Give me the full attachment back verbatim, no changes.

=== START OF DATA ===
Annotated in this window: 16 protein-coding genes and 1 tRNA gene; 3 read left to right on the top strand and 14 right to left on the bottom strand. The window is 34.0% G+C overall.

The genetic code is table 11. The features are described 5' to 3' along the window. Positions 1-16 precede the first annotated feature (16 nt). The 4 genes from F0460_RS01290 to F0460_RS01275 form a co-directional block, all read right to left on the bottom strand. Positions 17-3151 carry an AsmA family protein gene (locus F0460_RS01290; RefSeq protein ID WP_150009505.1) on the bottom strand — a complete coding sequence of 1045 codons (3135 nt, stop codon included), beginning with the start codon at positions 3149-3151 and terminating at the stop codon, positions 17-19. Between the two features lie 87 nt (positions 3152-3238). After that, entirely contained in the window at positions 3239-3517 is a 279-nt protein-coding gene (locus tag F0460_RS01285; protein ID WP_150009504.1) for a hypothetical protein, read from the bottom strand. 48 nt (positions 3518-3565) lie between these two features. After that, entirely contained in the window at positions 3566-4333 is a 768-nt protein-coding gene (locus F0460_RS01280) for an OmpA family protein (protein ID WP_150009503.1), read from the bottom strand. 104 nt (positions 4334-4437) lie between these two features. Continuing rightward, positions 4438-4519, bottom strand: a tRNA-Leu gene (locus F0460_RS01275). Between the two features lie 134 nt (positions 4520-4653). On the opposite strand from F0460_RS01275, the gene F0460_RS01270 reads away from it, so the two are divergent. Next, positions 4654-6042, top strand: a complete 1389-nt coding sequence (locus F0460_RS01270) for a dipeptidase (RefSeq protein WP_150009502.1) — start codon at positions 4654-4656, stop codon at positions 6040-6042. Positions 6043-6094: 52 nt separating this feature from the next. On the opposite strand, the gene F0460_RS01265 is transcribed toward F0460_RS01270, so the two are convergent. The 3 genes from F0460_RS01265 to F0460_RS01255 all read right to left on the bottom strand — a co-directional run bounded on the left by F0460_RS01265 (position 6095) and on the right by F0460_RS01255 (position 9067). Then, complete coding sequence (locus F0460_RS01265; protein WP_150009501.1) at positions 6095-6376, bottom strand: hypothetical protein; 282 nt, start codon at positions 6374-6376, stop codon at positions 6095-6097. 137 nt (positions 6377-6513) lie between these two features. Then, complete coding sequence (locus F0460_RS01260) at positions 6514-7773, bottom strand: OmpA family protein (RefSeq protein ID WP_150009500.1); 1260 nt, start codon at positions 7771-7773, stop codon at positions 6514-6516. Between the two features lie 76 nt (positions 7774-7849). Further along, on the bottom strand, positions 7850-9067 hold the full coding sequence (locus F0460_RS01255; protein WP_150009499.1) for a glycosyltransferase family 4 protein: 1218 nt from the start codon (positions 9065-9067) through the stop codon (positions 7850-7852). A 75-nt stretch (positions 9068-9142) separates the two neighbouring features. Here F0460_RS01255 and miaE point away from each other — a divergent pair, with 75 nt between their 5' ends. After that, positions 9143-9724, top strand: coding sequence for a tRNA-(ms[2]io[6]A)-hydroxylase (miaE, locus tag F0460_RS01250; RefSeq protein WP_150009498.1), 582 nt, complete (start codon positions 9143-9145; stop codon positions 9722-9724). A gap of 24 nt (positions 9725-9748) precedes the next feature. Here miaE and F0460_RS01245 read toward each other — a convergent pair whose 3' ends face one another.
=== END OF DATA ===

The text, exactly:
Annotated in this window: 16 protein-coding genes and 1 tRNA gene; 3 read left to right on the top strand and 14 right to left on the bottom strand. The window is 34.0% G+C overall.

The genetic code is table 11. The features are described 5' to 3' along the window. Positions 1-16 precede the first annotated feature (16 nt). The 4 genes from F0460_RS01290 to F0460_RS01275 form a co-directional block, all read right to left on the bottom strand. Positions 17-3151 carry an AsmA family protein gene (locus F0460_RS01290; RefSeq protein ID WP_150009505.1) on the bottom strand — a complete coding sequence of 1045 codons (3135 nt, stop codon included), beginning with the start codon at positions 3149-3151 and terminating at the stop codon, positions 17-19. Between the two features lie 87 nt (positions 3152-3238). After that, entirely contained in the window at positions 3239-3517 is a 279-nt protein-coding gene (locus tag F0460_RS01285; protein ID WP_150009504.1) for a hypothetical protein, read from the bottom strand. 48 nt (positions 3518-3565) lie between these two features. After that, entirely contained in the window at positions 3566-4333 is a 768-nt protein-coding gene (locus F0460_RS01280) for an OmpA family protein (protein ID WP_150009503.1), read from the bottom strand. 104 nt (positions 4334-4437) lie between these two features. Continuing rightward, positions 4438-4519, bottom strand: a tRNA-Leu gene (locus F0460_RS01275). Between the two features lie 134 nt (positions 4520-4653). On the opposite strand from F0460_RS01275, the gene F0460_RS01270 reads away from it, so the two are divergent. Next, positions 4654-6042, top strand: a complete 1389-nt coding sequence (locus F0460_RS01270) for a dipeptidase (RefSeq protein WP_150009502.1) — start codon at positions 4654-4656, stop codon at positions 6040-6042. Positions 6043-6094: 52 nt separating this feature from the next. On the opposite strand, the gene F0460_RS01265 is transcribed toward F0460_RS01270, so the two are convergent. The 3 genes from F0460_RS01265 to F0460_RS01255 all read right to left on the bottom strand — a co-directional run bounded on the left by F0460_RS01265 (position 6095) and on the right by F0460_RS01255 (position 9067). Then, complete coding sequence (locus F0460_RS01265; protein WP_150009501.1) at positions 6095-6376, bottom strand: hypothetical protein; 282 nt, start codon at positions 6374-6376, stop codon at positions 6095-6097. 137 nt (positions 6377-6513) lie between these two features. Then, complete coding sequence (locus F0460_RS01260) at positions 6514-7773, bottom strand: OmpA family protein (RefSeq protein ID WP_150009500.1); 1260 nt, start codon at positions 7771-7773, stop codon at positions 6514-6516. Between the two features lie 76 nt (positions 7774-7849). Further along, on the bottom strand, positions 7850-9067 hold the full coding sequence (locus F0460_RS01255; protein WP_150009499.1) for a glycosyltransferase family 4 protein: 1218 nt from the start codon (positions 9065-9067) through the stop codon (positions 7850-7852). A 75-nt stretch (positions 9068-9142) separates the two neighbouring features. Here F0460_RS01255 and miaE point away from each other — a divergent pair, with 75 nt between their 5' ends. After that, positions 9143-9724, top strand: coding sequence for a tRNA-(ms[2]io[6]A)-hydroxylase (miaE, locus tag F0460_RS01250; RefSeq protein WP_150009498.1), 582 nt, complete (start codon positions 9143-9145; stop codon positions 9722-9724). A gap of 24 nt (positions 9725-9748) precedes the next feature. Here miaE and F0460_RS01245 read toward each other — a convergent pair whose 3' ends face one another.